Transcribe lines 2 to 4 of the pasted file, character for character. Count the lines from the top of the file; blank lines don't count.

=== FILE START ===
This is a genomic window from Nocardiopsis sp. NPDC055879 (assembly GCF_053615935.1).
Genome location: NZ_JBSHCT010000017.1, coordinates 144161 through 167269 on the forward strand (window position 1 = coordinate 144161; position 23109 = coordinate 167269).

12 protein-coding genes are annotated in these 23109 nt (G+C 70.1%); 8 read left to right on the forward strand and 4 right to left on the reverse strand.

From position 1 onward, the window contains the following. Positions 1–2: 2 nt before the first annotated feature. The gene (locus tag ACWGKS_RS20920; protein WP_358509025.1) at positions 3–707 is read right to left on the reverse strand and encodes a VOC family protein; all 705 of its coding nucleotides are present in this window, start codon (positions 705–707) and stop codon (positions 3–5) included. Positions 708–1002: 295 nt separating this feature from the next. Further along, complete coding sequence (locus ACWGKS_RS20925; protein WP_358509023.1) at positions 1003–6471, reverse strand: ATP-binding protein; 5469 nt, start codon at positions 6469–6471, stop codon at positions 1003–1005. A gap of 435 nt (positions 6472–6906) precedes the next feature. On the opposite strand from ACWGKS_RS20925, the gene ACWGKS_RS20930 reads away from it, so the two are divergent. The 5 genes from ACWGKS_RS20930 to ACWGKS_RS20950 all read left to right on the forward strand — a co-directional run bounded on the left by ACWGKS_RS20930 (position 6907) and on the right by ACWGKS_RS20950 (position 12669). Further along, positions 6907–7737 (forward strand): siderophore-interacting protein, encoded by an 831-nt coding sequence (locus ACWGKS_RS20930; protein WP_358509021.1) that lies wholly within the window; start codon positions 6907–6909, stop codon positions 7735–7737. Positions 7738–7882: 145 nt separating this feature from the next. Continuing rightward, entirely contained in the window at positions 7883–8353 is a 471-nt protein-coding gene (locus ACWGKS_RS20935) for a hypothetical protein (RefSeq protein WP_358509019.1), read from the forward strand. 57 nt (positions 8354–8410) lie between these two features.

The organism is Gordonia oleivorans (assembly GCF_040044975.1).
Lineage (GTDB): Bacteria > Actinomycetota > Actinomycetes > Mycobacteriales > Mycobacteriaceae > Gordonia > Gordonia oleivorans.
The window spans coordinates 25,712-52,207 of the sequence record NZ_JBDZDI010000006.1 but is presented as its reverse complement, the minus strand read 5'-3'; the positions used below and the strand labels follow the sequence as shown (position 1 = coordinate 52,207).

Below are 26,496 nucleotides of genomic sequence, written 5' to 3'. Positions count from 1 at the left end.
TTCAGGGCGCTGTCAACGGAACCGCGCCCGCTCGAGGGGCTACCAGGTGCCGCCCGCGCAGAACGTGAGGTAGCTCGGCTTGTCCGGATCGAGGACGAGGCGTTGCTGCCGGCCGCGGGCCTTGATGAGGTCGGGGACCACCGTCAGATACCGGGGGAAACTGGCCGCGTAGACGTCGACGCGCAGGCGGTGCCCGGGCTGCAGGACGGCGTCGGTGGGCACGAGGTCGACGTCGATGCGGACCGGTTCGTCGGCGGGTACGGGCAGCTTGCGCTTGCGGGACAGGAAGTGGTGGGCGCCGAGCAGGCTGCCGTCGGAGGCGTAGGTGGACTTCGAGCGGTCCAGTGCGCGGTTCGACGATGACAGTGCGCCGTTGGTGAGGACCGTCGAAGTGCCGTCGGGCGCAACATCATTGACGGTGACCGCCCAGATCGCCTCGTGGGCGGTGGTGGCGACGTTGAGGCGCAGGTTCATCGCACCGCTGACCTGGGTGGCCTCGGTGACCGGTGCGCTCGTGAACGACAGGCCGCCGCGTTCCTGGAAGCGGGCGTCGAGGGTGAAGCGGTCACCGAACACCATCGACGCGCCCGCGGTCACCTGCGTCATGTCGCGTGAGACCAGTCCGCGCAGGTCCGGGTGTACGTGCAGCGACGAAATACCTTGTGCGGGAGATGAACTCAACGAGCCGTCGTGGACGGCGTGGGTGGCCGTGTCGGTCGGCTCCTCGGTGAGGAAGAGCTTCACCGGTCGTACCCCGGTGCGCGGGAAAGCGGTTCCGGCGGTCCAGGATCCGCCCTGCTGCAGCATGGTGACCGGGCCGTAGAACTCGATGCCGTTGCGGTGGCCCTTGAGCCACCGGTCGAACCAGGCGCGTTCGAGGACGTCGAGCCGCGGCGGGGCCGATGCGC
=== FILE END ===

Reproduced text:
Genome location: NZ_JBSHCT010000017.1, coordinates 144161 through 167269 on the forward strand (window position 1 = coordinate 144161; position 23109 = coordinate 167269).

12 protein-coding genes are annotated in these 23109 nt (G+C 70.1%); 8 read left to right on the forward strand and 4 right to left on the reverse strand.

From position 1 onward, the window contains the following. Positions 1–2: 2 nt before the first annotated feature. The gene (locus tag ACWGKS_RS20920; protein WP_358509025.1) at positions 3–707 is read right to left on the reverse strand and encodes a VOC family protein; all 705 of its coding nucleotides are present in this window, start codon (positions 705–707) and stop codon (positions 3–5) included. Positions 708–1002: 295 nt separating this feature from the next. Further along, complete coding sequence (locus ACWGKS_RS20925; protein WP_358509023.1) at positions 1003–6471, reverse strand: ATP-binding protein; 5469 nt, start codon at positions 6469–6471, stop codon at positions 1003–1005. A gap of 435 nt (positions 6472–6906) precedes the next feature. On the opposite strand from ACWGKS_RS20925, the gene ACWGKS_RS20930 reads away from it, so the two are divergent. The 5 genes from ACWGKS_RS20930 to ACWGKS_RS20950 all read left to right on the forward strand — a co-directional run bounded on the left by ACWGKS_RS20930 (position 6907) and on the right by ACWGKS_RS20950 (position 12669). Further along, positions 6907–7737 (forward strand): siderophore-interacting protein, encoded by an 831-nt coding sequence (locus ACWGKS_RS20930; protein WP_358509021.1) that lies wholly within the window; start codon positions 6907–6909, stop codon positions 7735–7737. Positions 7738–7882: 145 nt separating this feature from the next. Continuing rightward, entirely contained in the window at positions 7883–8353 is a 471-nt protein-coding gene (locus ACWGKS_RS20935) for a hypothetical protein (RefSeq protein WP_358509019.1), read from the forward strand. 57 nt (positions 8354–8410) lie between these two features.